Since asking Anna out, Paul had cooled somewhat. There was no way she could be interested, and in any case, his life was already complicated enough. After the divorce, he’d vowed “never again”, so why was he tempting fate? The only way to play this was to put any thoughts of romance out of his mind.
She arrived almost fifteen minutes late. He thought she’d stood him up. When she finally arrived, she explained that the Northern Line had been suspended – a suspect package – but had started again after five long minutes.
And so they bowled. It might have been one of the works nights out. The chatting was quite effortless, the alcohol greased the wheels. He told her about Jake, about Beth, about how his mum lived not far away, aged 79 now, and how he often helped out with odds and ends. Anna was still in the house in Camden, not far from the canal, that she had shared as a student – besides, renting in London was so expensive. One of Anna’s favourite days out was to go clothes shopping at the market there. She told him about her family, that she was already an auntie, almost twice! She hadn’t intended to, but decided to tell him about the job offer. Even her best friend Asha, who’d studied alongside Anna, and who still shared a house with her, got a mention.
The first game was a whitewash, Anna winning by more than forty points. The second was closer – seventeen points. Paul had insisted on a “decider”, he wasn’t particularly competitive, but he was enjoying himself. The second frame, however, was to be their last, Not seeing the spilled drink on the floor, Paul slipped. He almost – not quite – regained his balance and grabbed onto the seating to stop himself from falling completely, bending his thumb backwards.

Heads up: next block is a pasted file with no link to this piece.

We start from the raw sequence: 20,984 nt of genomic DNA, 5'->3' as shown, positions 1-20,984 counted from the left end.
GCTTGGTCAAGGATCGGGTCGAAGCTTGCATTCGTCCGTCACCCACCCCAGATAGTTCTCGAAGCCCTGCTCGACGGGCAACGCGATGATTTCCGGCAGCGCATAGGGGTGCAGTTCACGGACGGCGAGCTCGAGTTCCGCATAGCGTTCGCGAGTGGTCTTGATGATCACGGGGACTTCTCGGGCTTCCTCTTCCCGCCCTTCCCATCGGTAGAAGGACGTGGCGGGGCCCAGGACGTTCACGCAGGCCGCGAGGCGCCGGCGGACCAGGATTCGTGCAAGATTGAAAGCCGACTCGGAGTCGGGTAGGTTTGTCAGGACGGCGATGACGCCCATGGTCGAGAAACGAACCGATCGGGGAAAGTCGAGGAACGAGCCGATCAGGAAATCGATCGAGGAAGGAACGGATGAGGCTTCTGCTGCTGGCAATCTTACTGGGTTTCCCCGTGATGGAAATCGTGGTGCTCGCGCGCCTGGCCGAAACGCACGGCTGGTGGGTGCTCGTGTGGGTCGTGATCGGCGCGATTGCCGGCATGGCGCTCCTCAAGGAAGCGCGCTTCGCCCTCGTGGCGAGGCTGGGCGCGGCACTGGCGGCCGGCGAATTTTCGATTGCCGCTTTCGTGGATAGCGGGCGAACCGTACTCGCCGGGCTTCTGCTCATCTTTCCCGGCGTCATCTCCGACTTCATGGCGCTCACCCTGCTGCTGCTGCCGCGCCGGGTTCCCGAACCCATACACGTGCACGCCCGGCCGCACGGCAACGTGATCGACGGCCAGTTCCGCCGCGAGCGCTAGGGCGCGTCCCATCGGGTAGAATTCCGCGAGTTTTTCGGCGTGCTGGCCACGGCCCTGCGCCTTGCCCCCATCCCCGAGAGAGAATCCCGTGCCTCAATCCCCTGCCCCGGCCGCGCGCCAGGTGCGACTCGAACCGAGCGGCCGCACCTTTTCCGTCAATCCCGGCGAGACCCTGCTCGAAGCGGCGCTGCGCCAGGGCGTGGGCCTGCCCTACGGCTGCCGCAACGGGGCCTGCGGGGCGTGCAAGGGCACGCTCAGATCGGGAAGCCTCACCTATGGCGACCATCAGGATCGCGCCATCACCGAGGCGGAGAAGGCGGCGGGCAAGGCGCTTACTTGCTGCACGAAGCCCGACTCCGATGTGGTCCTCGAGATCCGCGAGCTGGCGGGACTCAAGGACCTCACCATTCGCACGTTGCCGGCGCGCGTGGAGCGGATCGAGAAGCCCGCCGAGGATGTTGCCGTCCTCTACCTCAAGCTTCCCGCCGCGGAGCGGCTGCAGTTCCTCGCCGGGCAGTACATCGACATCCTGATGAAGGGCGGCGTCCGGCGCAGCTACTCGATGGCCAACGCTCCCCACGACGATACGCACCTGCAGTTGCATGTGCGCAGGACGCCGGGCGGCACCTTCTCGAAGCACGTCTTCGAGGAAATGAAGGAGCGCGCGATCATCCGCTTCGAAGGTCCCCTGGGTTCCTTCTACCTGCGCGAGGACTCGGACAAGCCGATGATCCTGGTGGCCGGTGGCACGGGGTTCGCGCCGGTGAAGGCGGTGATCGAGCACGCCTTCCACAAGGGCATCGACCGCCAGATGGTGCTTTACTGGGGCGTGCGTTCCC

Nursing a very red thumb, Paul conceded defeat. He was not sure if he’d broken anything, so wanted to get himself checked out at the hospital – the Princess Victoria was only a mile away, and they catered for emergencies. It was already late, so Paul prepared to say his goodbyes, but Anna would not hear of it, she was coming with him. They found a minicab very quickly, checked in at the hospital, and settled in for a long wait.
As it happened, the NHS was having a good night. Only a four-hour wait to be seen. Then another 45 minutes while the X-Ray team was paged. Neither of them would be much use at work tomorrow!
The final verdict? Badly bruised, but not broken. Take paracetamol until the pain became bearable. They had, at least, put the thumb into a bandage for him. The tired junior doctor probably thought of this as success, another satisfied customer, if he thought anything at all behind those eyes, blanked from working twenty hours straight. Paul couldn’t help wondering whether he’d have been better off just going home and wrapping his thumb in some frozen peas.
It was approaching dawn when they got out into the open air. Deflated, Paul felt he had wasted not only his time, but hers too. They shared a minicab, which would drop Paul off first, then continue on to Anna’s. What a night! Outside Paul’s bedsit, Paul could only apologise one last time for the mess. To his surprise, she pecked him on the cheek and said “don’t worry, we’ll have to be more careful next time”.
“Next time” – those two little words that made Paul’s evening.